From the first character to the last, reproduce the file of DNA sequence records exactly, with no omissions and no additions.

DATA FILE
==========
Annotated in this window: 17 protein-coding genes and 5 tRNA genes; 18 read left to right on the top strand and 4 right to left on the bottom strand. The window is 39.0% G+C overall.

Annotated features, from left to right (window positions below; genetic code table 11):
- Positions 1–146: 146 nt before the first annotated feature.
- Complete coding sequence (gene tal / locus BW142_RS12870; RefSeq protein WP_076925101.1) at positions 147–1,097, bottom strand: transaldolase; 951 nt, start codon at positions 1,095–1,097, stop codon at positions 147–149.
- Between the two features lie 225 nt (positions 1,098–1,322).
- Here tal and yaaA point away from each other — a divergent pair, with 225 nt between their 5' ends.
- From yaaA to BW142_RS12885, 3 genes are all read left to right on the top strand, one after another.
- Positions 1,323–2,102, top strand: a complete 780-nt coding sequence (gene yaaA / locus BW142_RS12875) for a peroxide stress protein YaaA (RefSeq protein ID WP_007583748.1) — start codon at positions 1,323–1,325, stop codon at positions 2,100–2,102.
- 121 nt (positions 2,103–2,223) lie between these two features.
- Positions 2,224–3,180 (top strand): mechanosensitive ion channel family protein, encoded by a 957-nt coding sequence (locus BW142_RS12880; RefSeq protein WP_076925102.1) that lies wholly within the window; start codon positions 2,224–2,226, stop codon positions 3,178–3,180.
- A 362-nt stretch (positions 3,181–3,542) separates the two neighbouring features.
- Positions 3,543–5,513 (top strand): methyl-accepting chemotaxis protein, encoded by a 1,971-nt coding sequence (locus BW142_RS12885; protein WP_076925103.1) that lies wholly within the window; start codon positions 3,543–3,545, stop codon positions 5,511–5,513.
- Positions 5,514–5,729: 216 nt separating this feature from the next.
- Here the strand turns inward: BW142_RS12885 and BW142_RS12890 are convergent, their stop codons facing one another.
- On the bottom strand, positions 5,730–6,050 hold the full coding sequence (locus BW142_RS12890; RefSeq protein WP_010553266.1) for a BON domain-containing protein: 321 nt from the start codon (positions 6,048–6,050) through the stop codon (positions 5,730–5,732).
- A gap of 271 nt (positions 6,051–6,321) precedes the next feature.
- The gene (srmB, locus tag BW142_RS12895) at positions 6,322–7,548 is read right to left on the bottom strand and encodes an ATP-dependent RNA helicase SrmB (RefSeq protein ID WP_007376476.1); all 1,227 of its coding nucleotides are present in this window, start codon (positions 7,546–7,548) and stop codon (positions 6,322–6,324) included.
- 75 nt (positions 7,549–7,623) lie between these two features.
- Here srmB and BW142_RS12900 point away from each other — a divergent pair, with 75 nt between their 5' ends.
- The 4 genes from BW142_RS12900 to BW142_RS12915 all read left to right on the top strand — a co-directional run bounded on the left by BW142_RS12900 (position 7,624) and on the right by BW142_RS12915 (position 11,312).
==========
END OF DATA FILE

Annotated in this window: 17 protein-coding genes and 5 tRNA genes; 18 read left to right on the top strand and 4 right to left on the bottom strand. The window is 39.0% G+C overall.

Annotated features, from left to right (window positions below; genetic code table 11):
- Positions 1–146: 146 nt before the first annotated feature.
- Complete coding sequence (gene tal / locus BW142_RS12870; RefSeq protein WP_076925101.1) at positions 147–1,097, bottom strand: transaldolase; 951 nt, start codon at positions 1,095–1,097, stop codon at positions 147–149.
- Between the two features lie 225 nt (positions 1,098–1,322).
- Here tal and yaaA point away from each other — a divergent pair, with 225 nt between their 5' ends.
- From yaaA to BW142_RS12885, 3 genes are all read left to right on the top strand, one after another.
- Positions 1,323–2,102, top strand: a complete 780-nt coding sequence (gene yaaA / locus BW142_RS12875) for a peroxide stress protein YaaA (RefSeq protein ID WP_007583748.1) — start codon at positions 1,323–1,325, stop codon at positions 2,100–2,102.
- 121 nt (positions 2,103–2,223) lie between these two features.
- Positions 2,224–3,180 (top strand): mechanosensitive ion channel family protein, encoded by a 957-nt coding sequence (locus BW142_RS12880; RefSeq protein WP_076925102.1) that lies wholly within the window; start codon positions 2,224–2,226, stop codon positions 3,178–3,180.
- A 362-nt stretch (positions 3,181–3,542) separates the two neighbouring features.
- Positions 3,543–5,513 (top strand): methyl-accepting chemotaxis protein, encoded by a 1,971-nt coding sequence (locus BW142_RS12885; protein WP_076925103.1) that lies wholly within the window; start codon positions 3,543–3,545, stop codon positions 5,511–5,513.
- Positions 5,514–5,729: 216 nt separating this feature from the next.
- Here the strand turns inward: BW142_RS12885 and BW142_RS12890 are convergent, their stop codons facing one another.
- On the bottom strand, positions 5,730–6,050 hold the full coding sequence (locus BW142_RS12890; RefSeq protein WP_010553266.1) for a BON domain-containing protein: 321 nt from the start codon (positions 6,048–6,050) through the stop codon (positions 5,730–5,732).
- A gap of 271 nt (positions 6,051–6,321) precedes the next feature.
- The gene (srmB, locus tag BW142_RS12895) at positions 6,322–7,548 is read right to left on the bottom strand and encodes an ATP-dependent RNA helicase SrmB (RefSeq protein ID WP_007376476.1); all 1,227 of its coding nucleotides are present in this window, start codon (positions 7,546–7,548) and stop codon (positions 6,322–6,324) included.
- 75 nt (positions 7,549–7,623) lie between these two features.
- Here srmB and BW142_RS12900 point away from each other — a divergent pair, with 75 nt between their 5' ends.
- The 4 genes from BW142_RS12900 to BW142_RS12915 all read left to right on the top strand — a co-directional run bounded on the left by BW142_RS12900 (position 7,624) and on the right by BW142_RS12915 (position 11,312).